Golf courses aren’t known for having great food. Usually added to the clubhouse as an afterthought or secondary revenue stream, featuring mayonnaise-drenched club sandwiches, overcooked burgers and fried protein cylinders, these course-capping eateries rarely break culinary barriers. It’s as though golf course dining has been reduced to its most perfunctory convenience for those having finished a long round in the summer heat, seeking simply the most pedestrian sustenance from the one-two hit of exhaustion and delirium. Perhaps that’s a bit dramatic, but veteran golfers certainly know the feeling.
Enter TopGolf, the UK-bred golf course cum bowling alley cum sports bar entertainment venue that has opened locations across Texas and other golfing states across the nation. We had the opportunity to wander through the menu with some of the chefs and executives behind the food and entertainment at TopGolf Dallas—and what a menu! A quick glance immediately betrayed a thoughtful, creative approach to “hospitainment” (i.e. hospitality and entertainment rolled into one) dining with a clearly evident playful sensibility.
“A lot of love goes into this food.” Explains Seve Delgado, Corporate Executive Chef. Her enthusiasm for the product was immediately infectious as we chatted over soft drinks in the air-conditioned bar dotted with immaculate tabletops and punctuated by brightly cheerful, eager-to-please staff scurrying to fulfill orders to the glistening Dallasites beyond the plate glass, driving their microchipped TopGolf balls into a droopingly humid North Texas evening sky. Chef Delgado goes on to explain that 85% of the food coming out of the kitchen is scratch made, and a staff of around 60 works around the clock doing mostly prep work. Everything from yeast rolls to salsa, guacamole, dressings, chicken stock, pico de gallo, and even taco shells are made in-house. Impressive – already a departure from the norm.
In addition to the love that goes into the preparation, a lot of forethought goes into sourcing the best local products in each market, where menu items vary in accordance with regional tastes and availability of fresh ingredients. Chef Delgado and her team sampled 24 different types of bacon before settling on the pecanwood smoked variety that goes into the finished product. 32 breads from Empire Bakery were sampled prior to making that selection, which was a challah that goes into, yes, a club sandwich, that’s an unbeatable departure from the norm featuring Boar’s Head deli meats and a house-made herb cream cheese.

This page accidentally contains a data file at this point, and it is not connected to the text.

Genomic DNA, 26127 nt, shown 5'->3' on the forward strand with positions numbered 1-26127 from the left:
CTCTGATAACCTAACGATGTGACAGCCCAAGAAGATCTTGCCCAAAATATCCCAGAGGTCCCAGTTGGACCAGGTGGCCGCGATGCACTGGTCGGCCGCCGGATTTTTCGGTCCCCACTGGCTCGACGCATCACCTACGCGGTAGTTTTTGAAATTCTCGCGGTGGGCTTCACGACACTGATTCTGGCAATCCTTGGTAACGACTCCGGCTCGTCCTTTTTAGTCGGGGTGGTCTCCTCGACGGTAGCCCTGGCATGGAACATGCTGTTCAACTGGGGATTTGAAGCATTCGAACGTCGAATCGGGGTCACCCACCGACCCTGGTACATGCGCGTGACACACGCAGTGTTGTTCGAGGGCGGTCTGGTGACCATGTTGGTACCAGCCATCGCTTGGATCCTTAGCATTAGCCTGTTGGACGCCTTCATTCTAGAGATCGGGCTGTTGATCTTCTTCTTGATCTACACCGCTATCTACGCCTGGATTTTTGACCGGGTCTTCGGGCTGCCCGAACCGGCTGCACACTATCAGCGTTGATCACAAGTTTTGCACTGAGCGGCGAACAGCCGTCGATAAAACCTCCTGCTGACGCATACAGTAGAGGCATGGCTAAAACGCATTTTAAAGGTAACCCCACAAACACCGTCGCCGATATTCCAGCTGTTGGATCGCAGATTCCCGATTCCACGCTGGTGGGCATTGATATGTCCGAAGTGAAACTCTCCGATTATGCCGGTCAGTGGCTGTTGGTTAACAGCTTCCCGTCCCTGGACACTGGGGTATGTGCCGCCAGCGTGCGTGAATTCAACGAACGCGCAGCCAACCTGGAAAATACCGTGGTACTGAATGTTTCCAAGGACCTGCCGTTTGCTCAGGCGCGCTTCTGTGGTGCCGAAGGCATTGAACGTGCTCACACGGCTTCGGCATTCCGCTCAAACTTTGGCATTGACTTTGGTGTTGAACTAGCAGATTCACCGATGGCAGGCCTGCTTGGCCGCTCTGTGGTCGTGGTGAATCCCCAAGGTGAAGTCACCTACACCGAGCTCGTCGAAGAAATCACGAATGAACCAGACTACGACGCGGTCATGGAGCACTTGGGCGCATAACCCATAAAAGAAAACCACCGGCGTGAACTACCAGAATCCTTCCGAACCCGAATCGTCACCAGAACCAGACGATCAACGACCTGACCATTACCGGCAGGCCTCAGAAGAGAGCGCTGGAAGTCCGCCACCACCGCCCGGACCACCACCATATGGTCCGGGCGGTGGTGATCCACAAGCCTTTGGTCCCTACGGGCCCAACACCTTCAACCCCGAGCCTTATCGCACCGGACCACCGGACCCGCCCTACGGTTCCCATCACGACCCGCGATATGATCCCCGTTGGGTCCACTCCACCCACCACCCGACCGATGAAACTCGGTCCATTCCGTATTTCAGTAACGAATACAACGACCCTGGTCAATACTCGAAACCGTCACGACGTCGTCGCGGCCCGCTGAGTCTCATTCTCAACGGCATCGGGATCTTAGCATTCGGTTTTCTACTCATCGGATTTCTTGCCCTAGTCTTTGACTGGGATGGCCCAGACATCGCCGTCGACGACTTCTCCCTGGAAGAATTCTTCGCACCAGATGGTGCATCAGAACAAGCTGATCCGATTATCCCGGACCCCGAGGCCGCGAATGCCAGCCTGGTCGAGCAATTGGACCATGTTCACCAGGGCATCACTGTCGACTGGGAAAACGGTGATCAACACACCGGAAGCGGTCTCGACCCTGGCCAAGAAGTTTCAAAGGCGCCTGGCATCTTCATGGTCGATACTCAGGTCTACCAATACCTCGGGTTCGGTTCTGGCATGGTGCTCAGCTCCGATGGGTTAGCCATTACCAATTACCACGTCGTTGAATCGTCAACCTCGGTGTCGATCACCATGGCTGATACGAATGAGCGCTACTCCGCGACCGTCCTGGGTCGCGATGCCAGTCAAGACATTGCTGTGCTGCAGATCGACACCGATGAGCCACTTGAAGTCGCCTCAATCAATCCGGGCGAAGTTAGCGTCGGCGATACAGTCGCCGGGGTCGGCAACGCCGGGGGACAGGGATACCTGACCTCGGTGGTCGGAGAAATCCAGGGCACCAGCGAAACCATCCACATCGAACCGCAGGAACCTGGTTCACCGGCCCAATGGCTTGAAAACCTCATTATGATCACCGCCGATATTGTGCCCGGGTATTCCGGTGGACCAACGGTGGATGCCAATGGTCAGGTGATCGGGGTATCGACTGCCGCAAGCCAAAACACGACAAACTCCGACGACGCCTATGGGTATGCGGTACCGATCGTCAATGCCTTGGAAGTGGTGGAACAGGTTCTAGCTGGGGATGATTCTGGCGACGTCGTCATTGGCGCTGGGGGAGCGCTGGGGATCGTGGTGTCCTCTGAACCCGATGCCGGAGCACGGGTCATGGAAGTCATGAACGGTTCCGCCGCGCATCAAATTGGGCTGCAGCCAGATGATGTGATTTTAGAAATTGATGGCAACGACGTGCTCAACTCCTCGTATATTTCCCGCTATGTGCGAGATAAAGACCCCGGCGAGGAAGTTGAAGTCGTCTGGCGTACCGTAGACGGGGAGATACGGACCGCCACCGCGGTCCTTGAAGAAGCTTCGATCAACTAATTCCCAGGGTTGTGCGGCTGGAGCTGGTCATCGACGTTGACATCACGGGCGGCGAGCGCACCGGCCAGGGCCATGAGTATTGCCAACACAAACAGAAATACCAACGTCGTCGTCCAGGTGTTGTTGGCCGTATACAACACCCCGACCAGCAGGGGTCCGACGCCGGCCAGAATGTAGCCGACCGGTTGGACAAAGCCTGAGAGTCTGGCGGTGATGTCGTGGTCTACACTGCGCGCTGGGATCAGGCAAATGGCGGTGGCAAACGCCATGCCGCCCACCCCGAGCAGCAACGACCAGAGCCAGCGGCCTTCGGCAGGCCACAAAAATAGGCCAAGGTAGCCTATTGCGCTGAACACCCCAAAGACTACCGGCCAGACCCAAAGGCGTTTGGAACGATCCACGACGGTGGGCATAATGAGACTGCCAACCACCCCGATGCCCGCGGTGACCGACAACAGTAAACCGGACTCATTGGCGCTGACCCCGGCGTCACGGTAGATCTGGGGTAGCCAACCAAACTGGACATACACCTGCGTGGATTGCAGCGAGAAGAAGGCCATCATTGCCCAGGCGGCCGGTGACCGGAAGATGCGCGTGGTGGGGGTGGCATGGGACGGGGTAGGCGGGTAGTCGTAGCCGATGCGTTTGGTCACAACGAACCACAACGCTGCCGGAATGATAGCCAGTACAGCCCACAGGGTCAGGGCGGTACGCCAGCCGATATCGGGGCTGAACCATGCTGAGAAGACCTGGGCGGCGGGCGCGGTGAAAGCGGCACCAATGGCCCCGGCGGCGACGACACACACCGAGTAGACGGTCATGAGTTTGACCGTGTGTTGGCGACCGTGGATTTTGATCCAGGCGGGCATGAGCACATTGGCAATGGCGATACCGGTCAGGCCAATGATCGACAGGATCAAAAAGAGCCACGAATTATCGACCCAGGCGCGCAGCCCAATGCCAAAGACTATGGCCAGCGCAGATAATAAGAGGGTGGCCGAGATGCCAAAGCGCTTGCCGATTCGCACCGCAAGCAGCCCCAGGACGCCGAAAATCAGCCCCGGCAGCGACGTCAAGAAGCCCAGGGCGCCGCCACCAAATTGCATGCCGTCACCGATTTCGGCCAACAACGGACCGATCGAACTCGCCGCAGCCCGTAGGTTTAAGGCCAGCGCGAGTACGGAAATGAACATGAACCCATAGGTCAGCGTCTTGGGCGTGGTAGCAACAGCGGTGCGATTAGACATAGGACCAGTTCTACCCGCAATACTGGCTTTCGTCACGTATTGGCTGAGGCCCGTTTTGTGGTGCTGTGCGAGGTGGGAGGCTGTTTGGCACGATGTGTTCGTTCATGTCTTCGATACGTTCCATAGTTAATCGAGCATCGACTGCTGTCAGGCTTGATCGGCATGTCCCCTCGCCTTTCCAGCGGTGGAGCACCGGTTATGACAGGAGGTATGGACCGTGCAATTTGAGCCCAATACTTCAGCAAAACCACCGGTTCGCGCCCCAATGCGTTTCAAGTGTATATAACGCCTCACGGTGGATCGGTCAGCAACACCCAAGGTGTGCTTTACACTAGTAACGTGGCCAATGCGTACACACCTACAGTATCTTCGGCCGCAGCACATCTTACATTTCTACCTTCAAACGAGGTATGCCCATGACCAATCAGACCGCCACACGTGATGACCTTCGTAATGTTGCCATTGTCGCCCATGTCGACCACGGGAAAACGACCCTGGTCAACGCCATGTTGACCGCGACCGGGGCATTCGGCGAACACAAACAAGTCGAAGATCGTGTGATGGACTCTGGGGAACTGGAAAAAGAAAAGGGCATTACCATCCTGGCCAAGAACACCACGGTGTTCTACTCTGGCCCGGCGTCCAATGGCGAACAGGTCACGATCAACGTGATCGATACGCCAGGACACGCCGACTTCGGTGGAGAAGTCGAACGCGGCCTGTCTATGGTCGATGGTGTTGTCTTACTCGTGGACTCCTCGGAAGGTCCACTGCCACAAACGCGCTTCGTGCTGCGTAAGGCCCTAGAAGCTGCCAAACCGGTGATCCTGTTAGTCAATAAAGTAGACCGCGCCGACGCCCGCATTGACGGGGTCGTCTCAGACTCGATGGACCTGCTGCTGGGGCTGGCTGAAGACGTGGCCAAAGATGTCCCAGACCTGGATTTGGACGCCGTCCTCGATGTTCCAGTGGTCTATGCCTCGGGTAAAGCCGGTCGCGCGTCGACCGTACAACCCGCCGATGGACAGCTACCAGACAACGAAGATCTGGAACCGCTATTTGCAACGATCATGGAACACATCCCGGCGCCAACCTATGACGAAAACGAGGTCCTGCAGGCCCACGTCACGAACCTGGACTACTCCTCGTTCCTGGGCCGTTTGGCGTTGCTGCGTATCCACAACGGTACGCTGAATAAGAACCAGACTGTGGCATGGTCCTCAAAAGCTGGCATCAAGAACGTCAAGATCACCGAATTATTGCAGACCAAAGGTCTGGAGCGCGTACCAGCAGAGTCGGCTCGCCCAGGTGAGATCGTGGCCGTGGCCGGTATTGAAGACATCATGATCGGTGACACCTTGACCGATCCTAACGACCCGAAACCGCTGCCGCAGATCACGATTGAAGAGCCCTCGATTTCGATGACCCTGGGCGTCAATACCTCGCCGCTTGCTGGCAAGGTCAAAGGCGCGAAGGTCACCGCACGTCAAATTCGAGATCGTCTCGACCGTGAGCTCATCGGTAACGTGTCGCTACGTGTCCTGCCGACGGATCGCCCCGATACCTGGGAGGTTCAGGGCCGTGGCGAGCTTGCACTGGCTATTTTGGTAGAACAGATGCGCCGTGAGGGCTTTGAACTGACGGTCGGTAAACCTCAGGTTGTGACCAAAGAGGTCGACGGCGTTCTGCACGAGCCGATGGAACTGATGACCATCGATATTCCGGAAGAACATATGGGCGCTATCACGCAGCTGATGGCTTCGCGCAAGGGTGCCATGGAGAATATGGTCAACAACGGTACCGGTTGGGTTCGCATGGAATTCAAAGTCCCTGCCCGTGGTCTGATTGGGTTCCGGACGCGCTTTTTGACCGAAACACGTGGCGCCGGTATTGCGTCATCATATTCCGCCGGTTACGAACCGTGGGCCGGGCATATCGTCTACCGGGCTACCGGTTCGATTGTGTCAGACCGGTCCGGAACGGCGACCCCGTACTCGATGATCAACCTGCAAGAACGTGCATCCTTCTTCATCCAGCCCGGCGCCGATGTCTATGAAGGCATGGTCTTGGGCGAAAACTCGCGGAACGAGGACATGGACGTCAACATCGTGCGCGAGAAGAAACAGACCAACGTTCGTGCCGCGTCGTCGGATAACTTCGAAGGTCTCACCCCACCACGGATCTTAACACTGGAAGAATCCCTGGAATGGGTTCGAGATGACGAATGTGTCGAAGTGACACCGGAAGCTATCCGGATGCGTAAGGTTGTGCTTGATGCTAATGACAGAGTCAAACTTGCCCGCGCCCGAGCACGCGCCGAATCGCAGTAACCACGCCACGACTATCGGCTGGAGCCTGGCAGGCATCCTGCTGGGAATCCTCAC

While the food is simply wonderful (the freshness is very apparent, and each item is carefully constructed, presentation goes far beyond the paper and plastic baskets of the bog standard golf course hash house. “We wanted to push the envelope of guest expectations by serving innovative up-scale bar food.” Explains Mark Boyton, Director of Food & Beverage. “We aim to make the food as good as the game. Presentation has evolved from the traditional paper-and-basket to English china and bespoke, eye-catching serving pieces.” Mark also notes that initial expenditure on small wares at some locations is in the low six figures. "We try to present food in a way that you don't need a knife and fork to sit down and eat." Mark goes on, noting that the most recent menu is in line with diners' requests for smaller, share-able plates.
The current of playful energy also courses through the beverage development at TopGolf – as evidenced by the Golf bag shaped “fishbowl” beverages for a group, and a wide range of standard bar beverages readily available and priced reasonably for the market. TopGolf is in fact the largest sports bar in many of its markets, and beverage sales often outpace local sports stadiums.
The culture of creativity isn’t limited to the company’s top chefs either. Chef Delgado notes that many of the new creations on each semiannual menu are the result of employee contests. In addition to culinary creativity, the entrants must also cost out their entrees – after all putting a lot of love into food also requires some homework. After each menu cycle is completed, retired provisions are donated to local charities and food banks – on average around 80 pounds for each location supporting the local community. Senior Communications Manager Adrienne Browne notes that North Texas Food Bank also benefitted from a TopGolf volunteer corps during the last year.
The Takeaway: Whether shooting a round, sitting out on the patio listening to live music, or simply going to enjoy the food, a day or night at TopGolf provides good value for the dining dollar, with well-crafted, playful, excellent quality food.
Check out our list for highlights from TopGolf’s current menu.